subtraction, multiplication, and division--since they are all properties of equality,0301

you can write "reflexive property of," and then you can write an equals sign next to it, like that: "reflexive property," and then an equals sign.0306

And that equals sign represents the type of property that it is.0314

So, it is the reflexive property of equality.0321

The symmetric property is different than the reflexive property, because you are given two numbers,0326

a and b; you are saying that a equals something else; if a = b, then...and then, you are just going to flip it; and you say b will then equal a.0333

So, if AB = 10, then you can say 10 = AB; and that is the symmetric property.0348

For the symmetric property, you can just write "symmetric property of equality" like that, too.0361

The transitive property of equality: For all numbers a, b, and c, if a = b, and b = c, then a = c.0370

So, let's use angles: if the measure of angle 1 equals the measure of angle 2,0382

and the measure of angle 2 equals the measure of angle 3, then since this and this are the same,0390

the measure of angle 1 equals the measure of angle 3.0401

If this equals that, and that equals something else, then these two will equal each other; and that is the transitive property of equality.0404

This one you can write as "trans. property of equality" for short.0414

A couple more: the substitution property of equality: whenever you replace something in for something that is of the same value,0427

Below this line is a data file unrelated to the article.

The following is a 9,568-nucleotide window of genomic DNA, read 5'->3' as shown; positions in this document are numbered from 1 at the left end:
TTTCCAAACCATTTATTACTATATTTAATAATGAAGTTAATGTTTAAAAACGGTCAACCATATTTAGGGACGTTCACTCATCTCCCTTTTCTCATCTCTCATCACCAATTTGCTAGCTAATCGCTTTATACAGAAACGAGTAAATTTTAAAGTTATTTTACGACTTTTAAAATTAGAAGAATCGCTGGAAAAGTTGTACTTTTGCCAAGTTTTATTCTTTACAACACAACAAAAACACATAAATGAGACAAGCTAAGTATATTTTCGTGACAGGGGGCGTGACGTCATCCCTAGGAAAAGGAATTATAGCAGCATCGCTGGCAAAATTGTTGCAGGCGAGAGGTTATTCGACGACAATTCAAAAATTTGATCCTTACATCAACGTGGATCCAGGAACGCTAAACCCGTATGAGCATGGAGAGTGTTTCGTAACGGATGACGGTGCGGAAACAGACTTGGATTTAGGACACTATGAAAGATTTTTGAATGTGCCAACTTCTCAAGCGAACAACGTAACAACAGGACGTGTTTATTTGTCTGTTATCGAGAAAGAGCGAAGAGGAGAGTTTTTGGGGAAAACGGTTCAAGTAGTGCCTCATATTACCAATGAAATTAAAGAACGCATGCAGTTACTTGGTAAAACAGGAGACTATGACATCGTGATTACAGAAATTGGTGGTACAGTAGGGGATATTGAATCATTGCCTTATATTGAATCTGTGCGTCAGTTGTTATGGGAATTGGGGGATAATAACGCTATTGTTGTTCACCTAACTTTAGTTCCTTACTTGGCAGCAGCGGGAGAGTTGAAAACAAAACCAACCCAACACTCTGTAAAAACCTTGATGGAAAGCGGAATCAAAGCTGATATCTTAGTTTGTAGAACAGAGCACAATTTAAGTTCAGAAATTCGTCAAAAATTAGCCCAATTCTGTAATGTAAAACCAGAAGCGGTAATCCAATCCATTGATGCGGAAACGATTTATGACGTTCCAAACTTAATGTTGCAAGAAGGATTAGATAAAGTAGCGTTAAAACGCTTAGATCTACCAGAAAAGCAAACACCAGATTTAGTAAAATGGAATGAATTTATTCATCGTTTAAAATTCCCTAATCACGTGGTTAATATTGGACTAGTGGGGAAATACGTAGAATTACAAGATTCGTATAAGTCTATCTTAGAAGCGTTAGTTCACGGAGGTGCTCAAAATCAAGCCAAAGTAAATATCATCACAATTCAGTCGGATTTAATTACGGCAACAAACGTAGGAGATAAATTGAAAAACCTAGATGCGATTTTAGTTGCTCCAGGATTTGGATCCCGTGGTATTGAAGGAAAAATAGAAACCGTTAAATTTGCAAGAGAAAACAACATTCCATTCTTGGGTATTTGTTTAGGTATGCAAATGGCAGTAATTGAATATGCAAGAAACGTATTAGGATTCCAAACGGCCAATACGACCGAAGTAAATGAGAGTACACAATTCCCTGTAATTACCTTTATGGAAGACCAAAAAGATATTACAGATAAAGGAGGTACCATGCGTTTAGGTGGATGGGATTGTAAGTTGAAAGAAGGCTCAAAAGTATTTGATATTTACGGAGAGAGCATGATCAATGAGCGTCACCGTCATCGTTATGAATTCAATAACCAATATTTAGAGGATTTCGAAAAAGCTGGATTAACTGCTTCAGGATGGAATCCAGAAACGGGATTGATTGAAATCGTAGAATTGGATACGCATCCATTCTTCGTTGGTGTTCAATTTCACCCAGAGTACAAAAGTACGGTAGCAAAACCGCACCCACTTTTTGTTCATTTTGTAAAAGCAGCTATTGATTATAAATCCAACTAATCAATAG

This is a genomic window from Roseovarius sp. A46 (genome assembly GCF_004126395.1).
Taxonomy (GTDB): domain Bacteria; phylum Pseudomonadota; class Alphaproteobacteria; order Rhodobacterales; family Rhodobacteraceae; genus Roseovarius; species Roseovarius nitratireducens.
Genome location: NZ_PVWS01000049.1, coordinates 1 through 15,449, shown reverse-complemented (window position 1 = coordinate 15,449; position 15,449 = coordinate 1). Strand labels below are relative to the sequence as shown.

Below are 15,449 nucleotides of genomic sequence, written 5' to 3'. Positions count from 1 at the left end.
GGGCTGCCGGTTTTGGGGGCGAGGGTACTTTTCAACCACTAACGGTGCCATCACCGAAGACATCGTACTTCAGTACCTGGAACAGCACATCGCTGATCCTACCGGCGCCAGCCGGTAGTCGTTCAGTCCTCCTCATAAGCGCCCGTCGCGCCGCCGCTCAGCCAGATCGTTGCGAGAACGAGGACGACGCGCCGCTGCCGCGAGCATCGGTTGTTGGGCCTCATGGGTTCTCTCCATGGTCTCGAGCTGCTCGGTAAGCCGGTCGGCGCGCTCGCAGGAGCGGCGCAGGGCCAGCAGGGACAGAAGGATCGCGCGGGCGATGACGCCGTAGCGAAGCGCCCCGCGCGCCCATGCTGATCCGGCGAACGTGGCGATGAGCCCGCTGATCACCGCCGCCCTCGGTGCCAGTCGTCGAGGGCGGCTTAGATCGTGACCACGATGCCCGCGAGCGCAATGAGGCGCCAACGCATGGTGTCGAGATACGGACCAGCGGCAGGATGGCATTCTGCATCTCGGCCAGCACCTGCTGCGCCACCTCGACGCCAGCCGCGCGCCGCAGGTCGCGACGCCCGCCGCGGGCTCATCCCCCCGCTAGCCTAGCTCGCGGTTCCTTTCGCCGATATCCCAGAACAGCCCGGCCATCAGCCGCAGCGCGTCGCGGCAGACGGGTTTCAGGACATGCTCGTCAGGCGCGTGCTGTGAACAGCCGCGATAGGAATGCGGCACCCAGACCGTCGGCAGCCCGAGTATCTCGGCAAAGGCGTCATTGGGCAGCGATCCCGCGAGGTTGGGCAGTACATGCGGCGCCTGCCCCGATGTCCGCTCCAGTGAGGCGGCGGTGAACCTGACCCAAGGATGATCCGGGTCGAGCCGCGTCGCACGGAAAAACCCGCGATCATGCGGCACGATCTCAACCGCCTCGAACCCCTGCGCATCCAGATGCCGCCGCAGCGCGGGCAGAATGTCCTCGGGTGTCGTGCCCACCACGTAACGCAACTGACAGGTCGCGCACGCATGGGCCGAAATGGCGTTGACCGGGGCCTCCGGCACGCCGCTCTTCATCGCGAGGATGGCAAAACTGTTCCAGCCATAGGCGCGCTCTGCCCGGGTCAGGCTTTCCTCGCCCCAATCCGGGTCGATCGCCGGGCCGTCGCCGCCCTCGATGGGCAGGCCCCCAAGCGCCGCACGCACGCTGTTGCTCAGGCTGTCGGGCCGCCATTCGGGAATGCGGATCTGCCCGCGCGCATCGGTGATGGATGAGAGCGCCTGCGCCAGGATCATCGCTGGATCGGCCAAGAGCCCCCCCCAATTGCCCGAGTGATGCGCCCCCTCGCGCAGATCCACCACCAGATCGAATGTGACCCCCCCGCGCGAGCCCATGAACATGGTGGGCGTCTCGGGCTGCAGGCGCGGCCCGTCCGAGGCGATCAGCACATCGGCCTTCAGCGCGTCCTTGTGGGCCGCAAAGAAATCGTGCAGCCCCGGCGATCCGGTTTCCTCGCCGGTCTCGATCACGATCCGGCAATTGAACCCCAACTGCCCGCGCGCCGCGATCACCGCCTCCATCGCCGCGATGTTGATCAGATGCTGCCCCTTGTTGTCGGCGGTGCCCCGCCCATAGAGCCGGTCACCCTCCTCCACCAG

then you are using the substitution property; so if you have numbers a and b, and if a = b,0441

then a may be replaced by b in any equation or expression.0447

If I tell you that x = 4, and x + 5 = 9, then I can take this; since x is equal to 4, I see an x here;0452

so since this and this are the same, I can just replace the 4 in for x...plus 5, equals 9.0475

I am substituting in this for this; and that is the substitution property.0485

For the substitution property, be careful not to just write "sub.," because this can also be the subtraction property.0495

You can just maybe write it like that, or maybe you can write the whole thing out: "substitution property of equality."0504

The distributive property of equality: for all numbers a, b, and c, a times the sum of b and c is equal to ab + ac.0515